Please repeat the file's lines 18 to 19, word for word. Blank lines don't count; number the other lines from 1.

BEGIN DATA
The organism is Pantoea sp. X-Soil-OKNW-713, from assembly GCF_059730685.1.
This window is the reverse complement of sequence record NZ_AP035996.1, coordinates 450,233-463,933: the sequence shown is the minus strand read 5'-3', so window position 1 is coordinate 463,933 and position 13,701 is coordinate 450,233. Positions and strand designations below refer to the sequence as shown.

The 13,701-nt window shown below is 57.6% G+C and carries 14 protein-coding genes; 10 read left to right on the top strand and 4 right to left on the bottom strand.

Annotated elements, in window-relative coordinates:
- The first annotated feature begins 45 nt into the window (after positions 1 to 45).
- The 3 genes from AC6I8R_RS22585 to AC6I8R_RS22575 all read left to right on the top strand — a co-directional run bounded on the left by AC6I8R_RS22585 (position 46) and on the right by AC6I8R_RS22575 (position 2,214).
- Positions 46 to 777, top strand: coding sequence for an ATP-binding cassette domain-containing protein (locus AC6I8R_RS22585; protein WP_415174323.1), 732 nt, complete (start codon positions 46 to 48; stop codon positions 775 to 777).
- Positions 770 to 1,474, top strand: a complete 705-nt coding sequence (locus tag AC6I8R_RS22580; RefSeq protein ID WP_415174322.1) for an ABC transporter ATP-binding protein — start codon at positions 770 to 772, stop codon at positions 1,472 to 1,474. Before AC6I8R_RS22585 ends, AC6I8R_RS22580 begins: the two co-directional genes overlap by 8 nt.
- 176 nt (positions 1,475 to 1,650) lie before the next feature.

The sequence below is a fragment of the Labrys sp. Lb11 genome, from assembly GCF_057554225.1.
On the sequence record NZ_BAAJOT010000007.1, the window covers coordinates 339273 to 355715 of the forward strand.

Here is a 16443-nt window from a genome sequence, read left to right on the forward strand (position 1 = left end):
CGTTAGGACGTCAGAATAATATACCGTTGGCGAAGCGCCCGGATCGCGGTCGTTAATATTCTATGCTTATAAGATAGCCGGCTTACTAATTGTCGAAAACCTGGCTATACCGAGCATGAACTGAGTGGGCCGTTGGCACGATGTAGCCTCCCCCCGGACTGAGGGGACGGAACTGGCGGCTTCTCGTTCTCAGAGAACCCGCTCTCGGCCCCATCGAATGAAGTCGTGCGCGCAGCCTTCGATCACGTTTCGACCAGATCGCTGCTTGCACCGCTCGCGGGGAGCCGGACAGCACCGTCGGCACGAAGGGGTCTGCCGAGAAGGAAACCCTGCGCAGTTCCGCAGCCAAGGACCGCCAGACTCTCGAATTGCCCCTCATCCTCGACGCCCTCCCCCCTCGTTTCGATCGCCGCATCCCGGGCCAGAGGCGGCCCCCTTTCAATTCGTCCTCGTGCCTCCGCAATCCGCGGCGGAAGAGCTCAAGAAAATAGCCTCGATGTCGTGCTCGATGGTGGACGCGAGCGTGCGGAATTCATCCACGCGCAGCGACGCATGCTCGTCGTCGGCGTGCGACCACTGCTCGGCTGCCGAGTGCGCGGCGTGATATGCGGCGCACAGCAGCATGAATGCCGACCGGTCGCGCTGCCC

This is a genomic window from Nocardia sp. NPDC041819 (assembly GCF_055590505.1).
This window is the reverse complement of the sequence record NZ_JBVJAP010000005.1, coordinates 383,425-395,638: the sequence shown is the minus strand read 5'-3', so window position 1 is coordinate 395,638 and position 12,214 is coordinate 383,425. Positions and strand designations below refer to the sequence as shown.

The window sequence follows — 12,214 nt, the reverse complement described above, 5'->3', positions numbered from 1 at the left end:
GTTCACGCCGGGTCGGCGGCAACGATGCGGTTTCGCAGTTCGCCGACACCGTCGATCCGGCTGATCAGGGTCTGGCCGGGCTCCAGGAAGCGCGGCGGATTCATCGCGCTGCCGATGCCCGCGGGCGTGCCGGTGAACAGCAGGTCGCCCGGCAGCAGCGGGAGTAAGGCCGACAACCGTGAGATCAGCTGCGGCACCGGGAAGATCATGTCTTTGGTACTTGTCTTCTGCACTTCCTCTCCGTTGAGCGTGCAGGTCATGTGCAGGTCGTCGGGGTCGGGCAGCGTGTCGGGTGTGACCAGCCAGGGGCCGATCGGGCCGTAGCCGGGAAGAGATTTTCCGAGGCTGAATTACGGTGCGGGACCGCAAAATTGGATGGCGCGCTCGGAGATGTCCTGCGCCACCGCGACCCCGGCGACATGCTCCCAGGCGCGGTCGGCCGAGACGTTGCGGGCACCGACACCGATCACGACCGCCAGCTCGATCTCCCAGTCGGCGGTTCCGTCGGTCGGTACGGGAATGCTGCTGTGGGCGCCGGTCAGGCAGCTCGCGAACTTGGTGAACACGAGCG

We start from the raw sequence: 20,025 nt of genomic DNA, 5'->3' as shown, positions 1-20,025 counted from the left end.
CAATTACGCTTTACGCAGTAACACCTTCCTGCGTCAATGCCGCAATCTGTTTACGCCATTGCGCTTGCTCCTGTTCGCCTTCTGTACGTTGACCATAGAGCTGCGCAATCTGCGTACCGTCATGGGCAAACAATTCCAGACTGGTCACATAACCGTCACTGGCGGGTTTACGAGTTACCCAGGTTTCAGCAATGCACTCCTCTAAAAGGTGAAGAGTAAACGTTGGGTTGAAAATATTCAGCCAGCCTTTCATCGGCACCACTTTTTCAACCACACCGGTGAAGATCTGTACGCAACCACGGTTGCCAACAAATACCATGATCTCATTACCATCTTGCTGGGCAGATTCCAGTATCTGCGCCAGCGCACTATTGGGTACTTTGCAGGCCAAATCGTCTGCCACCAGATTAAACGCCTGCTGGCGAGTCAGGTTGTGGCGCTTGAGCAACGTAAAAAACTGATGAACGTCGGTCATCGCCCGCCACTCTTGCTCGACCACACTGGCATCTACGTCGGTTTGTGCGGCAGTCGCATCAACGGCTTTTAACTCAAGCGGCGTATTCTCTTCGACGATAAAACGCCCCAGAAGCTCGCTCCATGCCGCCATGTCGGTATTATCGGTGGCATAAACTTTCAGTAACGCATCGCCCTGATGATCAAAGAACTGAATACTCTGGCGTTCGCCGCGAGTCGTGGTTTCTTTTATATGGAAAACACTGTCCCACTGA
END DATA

We start from the raw sequence: 20,025 nt of genomic DNA, 5'->3' as shown, positions 1-20,025 counted from the left end.
CAATTACGCTTTACGCAGTAACACCTTCCTGCGTCAATGCCGCAATCTGTTTACGCCATTGCGCTTGCTCCTGTTCGCCTTCTGTACGTTGACCATAGAGCTGCGCAATCTGCGTACCGTCATGGGCAAACAATTCCAGACTGGTCACATAACCGTCACTGGCGGGTTTACGAGTTACCCAGGTTTCAGCAATGCACTCCTCTAAAAGGTGAAGAGTAAACGTTGGGTTGAAAATATTCAGCCAGCCTTTCATCGGCACCACTTTTTCAACCACACCGGTGAAGATCTGTACGCAACCACGGTTGCCAACAAATACCATGATCTCATTACCATCTTGCTGGGCAGATTCCAGTATCTGCGCCAGCGCACTATTGGGTACTTTGCAGGCCAAATCGTCTGCCACCAGATTAAACGCCTGCTGGCGAGTCAGGTTGTGGCGCTTGAGCAACGTAAAAAACTGATGAACGTCGGTCATCGCCCGCCACTCTTGCTCGACCACACTGGCATCTACGTCGGTTTGTGCGGCAGTCGCATCAACGGCTTTTAACTCAAGCGGCGTATTCTCTTCGACGATAAAACGCCCCAGAAGCTCGCTCCATGCCGCCATGTCGGTATTATCGGTGGCATAAACTTTCAGTAACGCATCGCCCTGATGATCAAAGAACTGAATACTCTGGCGTTCGCCGCGAGTCGTGGTTTCTTTTATATGGAAAACACTGTCCCACTGA